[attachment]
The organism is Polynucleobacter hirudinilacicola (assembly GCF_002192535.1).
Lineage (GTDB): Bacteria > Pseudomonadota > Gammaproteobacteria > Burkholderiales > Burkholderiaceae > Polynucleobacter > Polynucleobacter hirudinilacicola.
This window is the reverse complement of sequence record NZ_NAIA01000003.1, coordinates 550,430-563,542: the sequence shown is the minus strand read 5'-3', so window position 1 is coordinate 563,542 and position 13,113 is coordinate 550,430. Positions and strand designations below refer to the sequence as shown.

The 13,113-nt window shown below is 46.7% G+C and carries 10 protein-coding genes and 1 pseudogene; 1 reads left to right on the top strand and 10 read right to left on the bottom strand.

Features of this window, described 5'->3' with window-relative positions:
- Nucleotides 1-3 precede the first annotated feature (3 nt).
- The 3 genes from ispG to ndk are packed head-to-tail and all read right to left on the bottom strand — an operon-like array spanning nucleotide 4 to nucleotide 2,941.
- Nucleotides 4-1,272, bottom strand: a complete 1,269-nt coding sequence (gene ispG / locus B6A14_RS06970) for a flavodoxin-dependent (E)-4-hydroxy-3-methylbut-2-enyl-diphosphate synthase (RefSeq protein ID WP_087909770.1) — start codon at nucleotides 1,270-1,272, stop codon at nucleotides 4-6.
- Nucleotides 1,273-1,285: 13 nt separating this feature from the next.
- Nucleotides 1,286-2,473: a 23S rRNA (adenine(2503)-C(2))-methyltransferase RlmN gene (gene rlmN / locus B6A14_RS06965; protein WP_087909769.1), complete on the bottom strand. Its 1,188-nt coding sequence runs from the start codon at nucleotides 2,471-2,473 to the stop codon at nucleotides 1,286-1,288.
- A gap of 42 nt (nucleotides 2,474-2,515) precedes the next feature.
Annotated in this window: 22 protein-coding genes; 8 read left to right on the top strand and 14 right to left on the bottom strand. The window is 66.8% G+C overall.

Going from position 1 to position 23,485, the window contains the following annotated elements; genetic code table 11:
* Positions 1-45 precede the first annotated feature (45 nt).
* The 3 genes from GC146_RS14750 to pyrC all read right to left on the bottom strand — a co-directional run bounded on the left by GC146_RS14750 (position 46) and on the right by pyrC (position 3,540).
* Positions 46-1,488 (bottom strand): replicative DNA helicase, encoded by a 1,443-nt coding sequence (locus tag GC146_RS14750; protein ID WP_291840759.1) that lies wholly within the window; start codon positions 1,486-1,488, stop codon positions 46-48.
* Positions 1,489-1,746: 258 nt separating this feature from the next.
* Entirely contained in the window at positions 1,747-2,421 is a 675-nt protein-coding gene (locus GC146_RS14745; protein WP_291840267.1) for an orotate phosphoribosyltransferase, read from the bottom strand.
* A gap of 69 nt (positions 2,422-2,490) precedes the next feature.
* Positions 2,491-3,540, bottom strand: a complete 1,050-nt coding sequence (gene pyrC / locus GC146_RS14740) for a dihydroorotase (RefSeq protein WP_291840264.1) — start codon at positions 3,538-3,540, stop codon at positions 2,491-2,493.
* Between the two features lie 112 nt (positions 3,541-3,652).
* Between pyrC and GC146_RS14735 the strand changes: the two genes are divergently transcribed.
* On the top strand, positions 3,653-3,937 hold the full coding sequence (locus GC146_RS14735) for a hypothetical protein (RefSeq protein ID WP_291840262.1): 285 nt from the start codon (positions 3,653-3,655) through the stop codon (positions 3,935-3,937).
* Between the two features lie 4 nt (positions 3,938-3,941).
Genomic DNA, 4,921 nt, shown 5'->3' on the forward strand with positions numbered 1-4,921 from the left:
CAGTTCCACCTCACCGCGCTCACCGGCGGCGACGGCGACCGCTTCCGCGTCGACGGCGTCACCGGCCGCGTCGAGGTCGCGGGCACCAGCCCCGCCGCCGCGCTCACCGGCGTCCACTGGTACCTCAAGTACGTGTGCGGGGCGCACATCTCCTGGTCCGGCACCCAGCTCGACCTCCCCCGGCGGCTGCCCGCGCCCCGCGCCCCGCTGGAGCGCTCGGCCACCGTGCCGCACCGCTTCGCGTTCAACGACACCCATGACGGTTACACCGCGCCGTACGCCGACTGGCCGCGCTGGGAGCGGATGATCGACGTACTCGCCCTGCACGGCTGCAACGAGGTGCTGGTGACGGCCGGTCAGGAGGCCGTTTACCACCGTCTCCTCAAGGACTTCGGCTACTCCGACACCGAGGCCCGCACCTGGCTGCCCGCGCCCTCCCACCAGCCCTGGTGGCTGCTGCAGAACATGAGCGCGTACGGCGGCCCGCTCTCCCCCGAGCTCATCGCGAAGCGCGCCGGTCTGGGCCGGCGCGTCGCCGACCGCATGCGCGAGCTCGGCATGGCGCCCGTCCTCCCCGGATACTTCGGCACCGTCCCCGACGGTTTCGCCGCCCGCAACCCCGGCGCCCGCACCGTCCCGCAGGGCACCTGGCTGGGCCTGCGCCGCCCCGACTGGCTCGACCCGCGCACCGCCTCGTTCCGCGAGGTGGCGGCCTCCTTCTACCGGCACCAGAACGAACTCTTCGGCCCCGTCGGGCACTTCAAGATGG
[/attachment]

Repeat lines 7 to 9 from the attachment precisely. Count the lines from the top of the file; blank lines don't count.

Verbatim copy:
- The 3 genes from ispG to ndk are packed head-to-tail and all read right to left on the bottom strand — an operon-like array spanning nucleotide 4 to nucleotide 2,941.
- Nucleotides 4-1,272, bottom strand: a complete 1,269-nt coding sequence (gene ispG / locus B6A14_RS06970) for a flavodoxin-dependent (E)-4-hydroxy-3-methylbut-2-enyl-diphosphate synthase (RefSeq protein ID WP_087909770.1) — start codon at nucleotides 1,270-1,272, stop codon at nucleotides 4-6.
- Nucleotides 1,273-1,285: 13 nt separating this feature from the next.